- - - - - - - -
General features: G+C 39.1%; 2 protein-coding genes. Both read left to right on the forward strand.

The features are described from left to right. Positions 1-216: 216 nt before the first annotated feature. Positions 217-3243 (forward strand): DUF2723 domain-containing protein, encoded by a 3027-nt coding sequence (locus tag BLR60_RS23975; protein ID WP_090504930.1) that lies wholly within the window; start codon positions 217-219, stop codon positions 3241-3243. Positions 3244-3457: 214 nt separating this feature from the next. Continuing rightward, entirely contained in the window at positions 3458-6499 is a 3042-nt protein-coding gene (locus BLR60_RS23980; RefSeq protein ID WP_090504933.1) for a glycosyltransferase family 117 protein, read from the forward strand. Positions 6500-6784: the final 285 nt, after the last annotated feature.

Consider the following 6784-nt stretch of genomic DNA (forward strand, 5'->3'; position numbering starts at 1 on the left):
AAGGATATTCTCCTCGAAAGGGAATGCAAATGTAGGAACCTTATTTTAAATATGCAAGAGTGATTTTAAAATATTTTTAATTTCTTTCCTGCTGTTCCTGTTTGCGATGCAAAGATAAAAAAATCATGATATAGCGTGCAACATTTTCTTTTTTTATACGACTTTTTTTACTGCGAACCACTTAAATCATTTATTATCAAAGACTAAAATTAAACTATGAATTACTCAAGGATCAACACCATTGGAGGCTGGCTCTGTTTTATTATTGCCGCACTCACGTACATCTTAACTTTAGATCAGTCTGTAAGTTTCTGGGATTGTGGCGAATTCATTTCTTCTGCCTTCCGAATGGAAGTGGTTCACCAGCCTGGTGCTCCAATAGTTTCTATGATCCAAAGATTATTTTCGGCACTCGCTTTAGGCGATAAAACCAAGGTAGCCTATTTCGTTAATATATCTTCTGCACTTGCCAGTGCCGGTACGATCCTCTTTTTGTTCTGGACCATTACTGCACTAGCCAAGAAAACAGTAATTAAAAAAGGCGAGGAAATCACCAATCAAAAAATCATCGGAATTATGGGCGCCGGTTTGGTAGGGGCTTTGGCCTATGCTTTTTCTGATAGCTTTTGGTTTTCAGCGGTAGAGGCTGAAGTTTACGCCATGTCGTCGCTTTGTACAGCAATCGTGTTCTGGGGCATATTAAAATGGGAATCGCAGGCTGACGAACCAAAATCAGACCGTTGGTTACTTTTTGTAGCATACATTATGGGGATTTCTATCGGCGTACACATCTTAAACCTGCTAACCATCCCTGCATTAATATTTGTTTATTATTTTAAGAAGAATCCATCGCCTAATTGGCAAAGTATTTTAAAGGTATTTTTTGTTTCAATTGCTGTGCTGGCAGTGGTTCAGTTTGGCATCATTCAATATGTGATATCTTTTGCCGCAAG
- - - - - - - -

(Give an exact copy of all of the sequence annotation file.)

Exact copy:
General features: G+C 39.1%; 2 protein-coding genes. Both read left to right on the forward strand.

The features are described from left to right. Positions 1-216: 216 nt before the first annotated feature. Positions 217-3243 (forward strand): DUF2723 domain-containing protein, encoded by a 3027-nt coding sequence (locus tag BLR60_RS23975; protein ID WP_090504930.1) that lies wholly within the window; start codon positions 217-219, stop codon positions 3241-3243. Positions 3244-3457: 214 nt separating this feature from the next. Continuing rightward, entirely contained in the window at positions 3458-6499 is a 3042-nt protein-coding gene (locus BLR60_RS23980; RefSeq protein ID WP_090504933.1) for a glycosyltransferase family 117 protein, read from the forward strand. Positions 6500-6784: the final 285 nt, after the last annotated feature.

Consider the following 6784-nt stretch of genomic DNA (forward strand, 5'->3'; position numbering starts at 1 on the left):
AAGGATATTCTCCTCGAAAGGGAATGCAAATGTAGGAACCTTATTTTAAATATGCAAGAGTGATTTTAAAATATTTTTAATTTCTTTCCTGCTGTTCCTGTTTGCGATGCAAAGATAAAAAAATCATGATATAGCGTGCAACATTTTCTTTTTTTATACGACTTTTTTTACTGCGAACCACTTAAATCATTTATTATCAAAGACTAAAATTAAACTATGAATTACTCAAGGATCAACACCATTGGAGGCTGGCTCTGTTTTATTATTGCCGCACTCACGTACATCTTAACTTTAGATCAGTCTGTAAGTTTCTGGGATTGTGGCGAATTCATTTCTTCTGCCTTCCGAATGGAAGTGGTTCACCAGCCTGGTGCTCCAATAGTTTCTATGATCCAAAGATTATTTTCGGCACTCGCTTTAGGCGATAAAACCAAGGTAGCCTATTTCGTTAATATATCTTCTGCACTTGCCAGTGCCGGTACGATCCTCTTTTTGTTCTGGACCATTACTGCACTAGCCAAGAAAACAGTAATTAAAAAAGGCGAGGAAATCACCAATCAAAAAATCATCGGAATTATGGGCGCCGGTTTGGTAGGGGCTTTGGCCTATGCTTTTTCTGATAGCTTTTGGTTTTCAGCGGTAGAGGCTGAAGTTTACGCCATGTCGTCGCTTTGTACAGCAATCGTGTTCTGGGGCATATTAAAATGGGAATCGCAGGCTGACGAACCAAAATCAGACCGTTGGTTACTTTTTGTAGCATACATTATGGGGATTTCTATCGGCGTACACATCTTAAACCTGCTAACCATCCCTGCATTAATATTTGTTTATTATTTTAAGAAGAATCCATCGCCTAATTGGCAAAGTATTTTAAAGGTATTTTTTGTTTCAATTGCTGTGCTGGCAGTGGTTCAGTTTGGCATCATTCAATATGTGATATCTTTTGCCGCAAG